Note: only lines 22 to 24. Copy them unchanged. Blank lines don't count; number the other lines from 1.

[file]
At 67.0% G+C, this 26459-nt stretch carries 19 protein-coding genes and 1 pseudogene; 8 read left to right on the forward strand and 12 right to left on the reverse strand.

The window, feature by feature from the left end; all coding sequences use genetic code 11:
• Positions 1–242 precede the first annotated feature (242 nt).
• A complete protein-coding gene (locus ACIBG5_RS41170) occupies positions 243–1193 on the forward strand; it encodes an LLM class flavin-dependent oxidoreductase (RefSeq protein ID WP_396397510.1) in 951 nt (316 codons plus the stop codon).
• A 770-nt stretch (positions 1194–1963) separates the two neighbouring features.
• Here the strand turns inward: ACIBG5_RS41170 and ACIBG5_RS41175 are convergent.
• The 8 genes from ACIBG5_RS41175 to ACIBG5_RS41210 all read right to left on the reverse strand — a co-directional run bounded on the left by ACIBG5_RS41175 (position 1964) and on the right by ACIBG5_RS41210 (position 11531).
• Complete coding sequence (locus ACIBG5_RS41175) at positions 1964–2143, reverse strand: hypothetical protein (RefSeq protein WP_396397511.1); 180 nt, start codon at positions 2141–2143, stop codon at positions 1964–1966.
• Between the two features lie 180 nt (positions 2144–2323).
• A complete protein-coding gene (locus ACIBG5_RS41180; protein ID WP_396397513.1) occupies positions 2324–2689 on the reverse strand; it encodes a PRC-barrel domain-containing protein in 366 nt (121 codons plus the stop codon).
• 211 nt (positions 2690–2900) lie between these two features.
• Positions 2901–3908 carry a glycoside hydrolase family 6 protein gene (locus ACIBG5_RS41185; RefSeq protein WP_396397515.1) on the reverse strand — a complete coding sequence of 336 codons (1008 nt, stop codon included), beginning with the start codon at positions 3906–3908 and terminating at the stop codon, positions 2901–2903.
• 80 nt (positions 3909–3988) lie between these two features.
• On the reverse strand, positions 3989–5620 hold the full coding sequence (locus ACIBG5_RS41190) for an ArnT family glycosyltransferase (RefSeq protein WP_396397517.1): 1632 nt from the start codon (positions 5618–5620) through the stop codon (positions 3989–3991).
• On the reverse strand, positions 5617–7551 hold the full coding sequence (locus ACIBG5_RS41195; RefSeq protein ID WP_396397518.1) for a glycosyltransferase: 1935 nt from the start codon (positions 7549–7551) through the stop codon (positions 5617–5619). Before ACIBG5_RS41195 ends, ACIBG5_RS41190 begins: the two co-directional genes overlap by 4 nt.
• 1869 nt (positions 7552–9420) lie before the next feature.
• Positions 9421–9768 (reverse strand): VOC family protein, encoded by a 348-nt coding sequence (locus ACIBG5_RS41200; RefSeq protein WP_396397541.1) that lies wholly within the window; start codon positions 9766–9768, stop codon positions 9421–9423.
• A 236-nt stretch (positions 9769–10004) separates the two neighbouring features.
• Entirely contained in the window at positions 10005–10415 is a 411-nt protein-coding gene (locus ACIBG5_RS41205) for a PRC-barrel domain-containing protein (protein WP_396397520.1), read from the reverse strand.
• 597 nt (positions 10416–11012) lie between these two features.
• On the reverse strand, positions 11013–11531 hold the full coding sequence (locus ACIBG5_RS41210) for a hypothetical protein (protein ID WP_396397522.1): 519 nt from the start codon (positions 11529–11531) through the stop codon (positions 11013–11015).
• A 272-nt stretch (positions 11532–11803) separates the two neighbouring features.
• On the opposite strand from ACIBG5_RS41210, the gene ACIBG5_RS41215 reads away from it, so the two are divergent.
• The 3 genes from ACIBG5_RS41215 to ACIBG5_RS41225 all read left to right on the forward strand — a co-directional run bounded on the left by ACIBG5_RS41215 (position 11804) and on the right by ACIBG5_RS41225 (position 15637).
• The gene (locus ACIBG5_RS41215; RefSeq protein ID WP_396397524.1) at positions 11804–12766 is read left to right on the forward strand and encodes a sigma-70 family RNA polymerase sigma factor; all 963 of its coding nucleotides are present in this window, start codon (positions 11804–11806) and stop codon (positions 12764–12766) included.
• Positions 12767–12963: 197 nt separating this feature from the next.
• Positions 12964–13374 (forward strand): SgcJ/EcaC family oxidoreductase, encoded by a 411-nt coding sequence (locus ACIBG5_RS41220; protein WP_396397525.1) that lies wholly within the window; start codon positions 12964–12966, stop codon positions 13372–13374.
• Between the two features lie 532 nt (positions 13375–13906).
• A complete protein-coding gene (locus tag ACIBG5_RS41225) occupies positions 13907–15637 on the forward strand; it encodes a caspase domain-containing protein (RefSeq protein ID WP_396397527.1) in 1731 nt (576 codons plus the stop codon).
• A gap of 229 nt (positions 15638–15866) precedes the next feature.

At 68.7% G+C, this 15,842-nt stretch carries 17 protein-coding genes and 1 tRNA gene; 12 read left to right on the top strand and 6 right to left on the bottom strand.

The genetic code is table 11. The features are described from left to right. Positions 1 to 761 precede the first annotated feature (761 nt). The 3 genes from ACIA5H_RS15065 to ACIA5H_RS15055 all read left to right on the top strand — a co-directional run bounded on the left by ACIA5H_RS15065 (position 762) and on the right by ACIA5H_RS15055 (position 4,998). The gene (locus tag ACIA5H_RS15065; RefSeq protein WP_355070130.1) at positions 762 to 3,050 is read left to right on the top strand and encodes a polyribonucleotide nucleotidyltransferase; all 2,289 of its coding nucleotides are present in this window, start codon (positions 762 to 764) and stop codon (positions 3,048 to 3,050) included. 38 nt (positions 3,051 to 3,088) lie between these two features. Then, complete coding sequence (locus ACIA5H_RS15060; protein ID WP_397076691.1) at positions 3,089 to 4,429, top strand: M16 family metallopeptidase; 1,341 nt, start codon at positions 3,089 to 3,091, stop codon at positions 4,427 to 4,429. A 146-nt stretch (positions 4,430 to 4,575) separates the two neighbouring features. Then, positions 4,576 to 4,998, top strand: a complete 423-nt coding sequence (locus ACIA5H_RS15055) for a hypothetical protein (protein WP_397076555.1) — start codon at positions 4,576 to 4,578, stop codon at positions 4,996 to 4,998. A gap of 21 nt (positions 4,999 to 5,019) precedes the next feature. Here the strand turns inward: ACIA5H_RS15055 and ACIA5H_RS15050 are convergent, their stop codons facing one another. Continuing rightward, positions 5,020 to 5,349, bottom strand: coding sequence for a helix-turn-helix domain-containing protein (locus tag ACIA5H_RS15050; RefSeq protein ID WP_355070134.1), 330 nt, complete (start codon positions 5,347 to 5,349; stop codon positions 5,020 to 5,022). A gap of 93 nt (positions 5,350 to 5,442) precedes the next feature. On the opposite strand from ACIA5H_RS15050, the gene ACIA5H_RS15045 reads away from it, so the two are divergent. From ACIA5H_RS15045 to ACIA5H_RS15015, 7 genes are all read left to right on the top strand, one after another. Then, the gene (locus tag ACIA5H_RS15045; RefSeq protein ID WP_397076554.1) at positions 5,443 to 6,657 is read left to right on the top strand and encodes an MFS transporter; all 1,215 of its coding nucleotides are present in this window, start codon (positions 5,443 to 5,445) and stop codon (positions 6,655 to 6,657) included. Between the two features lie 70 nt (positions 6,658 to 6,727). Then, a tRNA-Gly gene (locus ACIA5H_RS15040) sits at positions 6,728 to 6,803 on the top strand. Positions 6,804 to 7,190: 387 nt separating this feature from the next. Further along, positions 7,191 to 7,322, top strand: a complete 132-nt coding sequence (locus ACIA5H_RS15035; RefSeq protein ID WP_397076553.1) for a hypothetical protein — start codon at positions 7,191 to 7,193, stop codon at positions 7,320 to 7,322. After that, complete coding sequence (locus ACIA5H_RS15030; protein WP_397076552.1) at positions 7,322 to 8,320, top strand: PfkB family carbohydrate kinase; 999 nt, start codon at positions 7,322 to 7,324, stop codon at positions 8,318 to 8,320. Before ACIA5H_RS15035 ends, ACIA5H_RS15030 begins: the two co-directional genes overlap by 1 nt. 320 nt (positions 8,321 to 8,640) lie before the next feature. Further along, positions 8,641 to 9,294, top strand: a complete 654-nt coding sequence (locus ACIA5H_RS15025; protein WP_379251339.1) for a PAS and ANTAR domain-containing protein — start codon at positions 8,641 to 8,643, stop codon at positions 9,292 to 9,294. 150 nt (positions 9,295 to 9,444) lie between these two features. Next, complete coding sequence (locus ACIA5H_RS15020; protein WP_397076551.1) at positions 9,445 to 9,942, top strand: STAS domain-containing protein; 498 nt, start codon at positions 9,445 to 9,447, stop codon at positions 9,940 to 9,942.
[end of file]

• A 272-nt stretch (positions 11532–11803) separates the two neighbouring features.
• On the opposite strand from ACIBG5_RS41210, the gene ACIBG5_RS41215 reads away from it, so the two are divergent.
• The 3 genes from ACIBG5_RS41215 to ACIBG5_RS41225 all read left to right on the forward strand — a co-directional run bounded on the left by ACIBG5_RS41215 (position 11804) and on the right by ACIBG5_RS41225 (position 15637).